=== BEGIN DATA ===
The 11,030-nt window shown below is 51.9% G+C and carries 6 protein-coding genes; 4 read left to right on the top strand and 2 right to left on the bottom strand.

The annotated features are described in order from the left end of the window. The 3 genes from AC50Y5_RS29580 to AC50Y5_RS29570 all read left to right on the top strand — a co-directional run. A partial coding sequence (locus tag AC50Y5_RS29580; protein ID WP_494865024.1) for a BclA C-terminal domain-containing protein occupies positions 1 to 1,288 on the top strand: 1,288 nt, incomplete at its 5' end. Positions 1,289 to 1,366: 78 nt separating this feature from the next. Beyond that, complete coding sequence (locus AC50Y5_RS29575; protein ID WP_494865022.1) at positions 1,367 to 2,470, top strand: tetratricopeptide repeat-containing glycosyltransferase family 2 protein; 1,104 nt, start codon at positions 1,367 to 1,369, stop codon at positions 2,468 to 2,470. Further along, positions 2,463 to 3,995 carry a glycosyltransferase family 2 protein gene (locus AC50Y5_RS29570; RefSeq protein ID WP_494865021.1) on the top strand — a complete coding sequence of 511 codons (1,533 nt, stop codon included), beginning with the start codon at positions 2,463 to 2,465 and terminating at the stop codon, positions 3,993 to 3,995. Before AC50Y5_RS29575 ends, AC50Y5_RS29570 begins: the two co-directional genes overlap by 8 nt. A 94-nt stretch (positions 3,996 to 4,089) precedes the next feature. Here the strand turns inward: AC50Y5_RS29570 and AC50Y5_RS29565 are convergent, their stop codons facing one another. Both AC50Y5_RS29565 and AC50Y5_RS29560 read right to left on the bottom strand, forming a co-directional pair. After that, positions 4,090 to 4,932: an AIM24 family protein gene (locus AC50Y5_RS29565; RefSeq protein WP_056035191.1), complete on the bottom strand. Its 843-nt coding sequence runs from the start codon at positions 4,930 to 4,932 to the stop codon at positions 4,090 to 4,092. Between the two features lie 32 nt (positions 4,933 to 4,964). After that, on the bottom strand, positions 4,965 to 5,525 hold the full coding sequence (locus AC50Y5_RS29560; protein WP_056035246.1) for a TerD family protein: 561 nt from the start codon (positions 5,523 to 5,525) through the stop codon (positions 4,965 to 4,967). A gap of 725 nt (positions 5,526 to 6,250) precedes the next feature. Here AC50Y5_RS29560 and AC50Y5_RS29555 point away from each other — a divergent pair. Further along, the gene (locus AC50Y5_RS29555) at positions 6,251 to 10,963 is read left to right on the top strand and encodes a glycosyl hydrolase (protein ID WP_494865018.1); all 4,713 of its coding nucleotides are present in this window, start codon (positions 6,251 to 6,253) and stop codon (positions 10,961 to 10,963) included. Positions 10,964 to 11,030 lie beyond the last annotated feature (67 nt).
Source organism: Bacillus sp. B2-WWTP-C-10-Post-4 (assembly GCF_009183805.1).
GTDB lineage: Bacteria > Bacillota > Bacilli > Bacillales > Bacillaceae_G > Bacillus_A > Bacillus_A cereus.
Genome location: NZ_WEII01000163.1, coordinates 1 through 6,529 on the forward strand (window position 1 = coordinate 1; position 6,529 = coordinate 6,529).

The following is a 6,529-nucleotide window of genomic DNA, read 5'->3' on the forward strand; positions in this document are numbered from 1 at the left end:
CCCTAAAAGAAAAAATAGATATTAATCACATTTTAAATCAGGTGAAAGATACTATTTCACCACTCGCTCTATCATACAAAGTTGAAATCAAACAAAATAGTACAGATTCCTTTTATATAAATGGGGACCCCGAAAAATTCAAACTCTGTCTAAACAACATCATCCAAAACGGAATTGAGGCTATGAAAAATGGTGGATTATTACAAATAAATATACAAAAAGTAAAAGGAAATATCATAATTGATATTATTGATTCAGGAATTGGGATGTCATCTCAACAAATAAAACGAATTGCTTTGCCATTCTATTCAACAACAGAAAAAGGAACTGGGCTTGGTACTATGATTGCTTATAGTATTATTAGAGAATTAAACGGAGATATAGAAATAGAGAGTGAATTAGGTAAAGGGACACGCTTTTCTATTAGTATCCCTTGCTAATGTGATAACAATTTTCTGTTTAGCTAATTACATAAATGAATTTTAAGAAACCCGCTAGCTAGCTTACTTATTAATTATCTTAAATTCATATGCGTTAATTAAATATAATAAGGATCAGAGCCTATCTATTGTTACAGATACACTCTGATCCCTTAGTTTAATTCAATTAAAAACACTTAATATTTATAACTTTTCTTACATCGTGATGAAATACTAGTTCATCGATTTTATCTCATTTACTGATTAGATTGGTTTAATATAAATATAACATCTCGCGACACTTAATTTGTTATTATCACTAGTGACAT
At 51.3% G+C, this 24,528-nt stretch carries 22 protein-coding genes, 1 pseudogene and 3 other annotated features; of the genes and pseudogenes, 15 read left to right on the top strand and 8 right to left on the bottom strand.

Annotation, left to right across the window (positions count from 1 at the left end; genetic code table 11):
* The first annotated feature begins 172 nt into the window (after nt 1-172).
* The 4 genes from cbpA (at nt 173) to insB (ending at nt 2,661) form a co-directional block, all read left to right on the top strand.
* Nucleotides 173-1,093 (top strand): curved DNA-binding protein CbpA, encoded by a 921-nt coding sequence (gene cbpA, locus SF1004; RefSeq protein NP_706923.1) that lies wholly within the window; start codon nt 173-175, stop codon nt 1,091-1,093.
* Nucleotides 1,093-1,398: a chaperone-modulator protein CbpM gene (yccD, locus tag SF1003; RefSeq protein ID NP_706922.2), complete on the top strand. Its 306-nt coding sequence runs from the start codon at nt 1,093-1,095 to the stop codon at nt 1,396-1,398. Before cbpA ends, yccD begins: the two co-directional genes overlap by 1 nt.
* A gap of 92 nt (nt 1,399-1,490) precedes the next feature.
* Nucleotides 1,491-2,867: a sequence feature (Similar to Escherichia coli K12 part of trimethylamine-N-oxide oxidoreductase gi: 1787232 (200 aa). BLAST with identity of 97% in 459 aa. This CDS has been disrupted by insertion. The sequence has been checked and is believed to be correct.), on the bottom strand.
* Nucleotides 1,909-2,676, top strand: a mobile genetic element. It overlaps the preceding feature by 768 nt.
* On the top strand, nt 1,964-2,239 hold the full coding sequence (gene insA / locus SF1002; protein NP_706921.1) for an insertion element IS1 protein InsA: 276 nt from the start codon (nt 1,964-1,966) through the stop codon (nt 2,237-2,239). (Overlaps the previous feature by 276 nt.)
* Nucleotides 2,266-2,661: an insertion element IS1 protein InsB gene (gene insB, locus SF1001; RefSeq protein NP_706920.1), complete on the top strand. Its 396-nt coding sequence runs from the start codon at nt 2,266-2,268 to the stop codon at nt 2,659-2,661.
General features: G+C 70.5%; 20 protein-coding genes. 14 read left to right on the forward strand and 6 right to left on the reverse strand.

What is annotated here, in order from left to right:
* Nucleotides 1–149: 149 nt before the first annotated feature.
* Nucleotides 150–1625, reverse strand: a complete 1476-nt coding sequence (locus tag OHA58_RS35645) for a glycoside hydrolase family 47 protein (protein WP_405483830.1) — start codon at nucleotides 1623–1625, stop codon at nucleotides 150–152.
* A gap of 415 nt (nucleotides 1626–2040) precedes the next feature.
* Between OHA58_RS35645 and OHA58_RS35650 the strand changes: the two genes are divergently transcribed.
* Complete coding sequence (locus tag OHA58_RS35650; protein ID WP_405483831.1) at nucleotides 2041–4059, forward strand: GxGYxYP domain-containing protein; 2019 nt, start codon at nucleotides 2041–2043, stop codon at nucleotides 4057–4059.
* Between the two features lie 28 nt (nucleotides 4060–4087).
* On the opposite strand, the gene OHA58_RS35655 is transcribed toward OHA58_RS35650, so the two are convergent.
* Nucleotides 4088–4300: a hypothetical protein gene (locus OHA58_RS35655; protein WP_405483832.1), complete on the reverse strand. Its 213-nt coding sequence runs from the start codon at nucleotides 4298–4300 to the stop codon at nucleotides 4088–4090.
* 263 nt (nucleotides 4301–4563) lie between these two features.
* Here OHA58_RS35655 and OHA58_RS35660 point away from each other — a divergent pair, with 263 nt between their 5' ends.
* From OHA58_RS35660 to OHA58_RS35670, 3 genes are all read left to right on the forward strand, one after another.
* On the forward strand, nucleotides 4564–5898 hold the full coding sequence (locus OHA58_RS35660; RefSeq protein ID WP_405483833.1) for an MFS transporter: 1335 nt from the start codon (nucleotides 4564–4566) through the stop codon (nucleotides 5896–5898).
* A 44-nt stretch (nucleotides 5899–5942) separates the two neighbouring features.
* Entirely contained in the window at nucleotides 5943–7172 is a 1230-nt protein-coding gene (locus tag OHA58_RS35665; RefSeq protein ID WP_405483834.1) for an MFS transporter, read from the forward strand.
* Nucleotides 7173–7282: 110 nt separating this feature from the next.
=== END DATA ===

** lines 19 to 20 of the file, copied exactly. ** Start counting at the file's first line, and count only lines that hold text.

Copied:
General features: G+C 70.5%; 20 protein-coding genes. 14 read left to right on the forward strand and 6 right to left on the reverse strand.

What is annotated here, in order from left to right: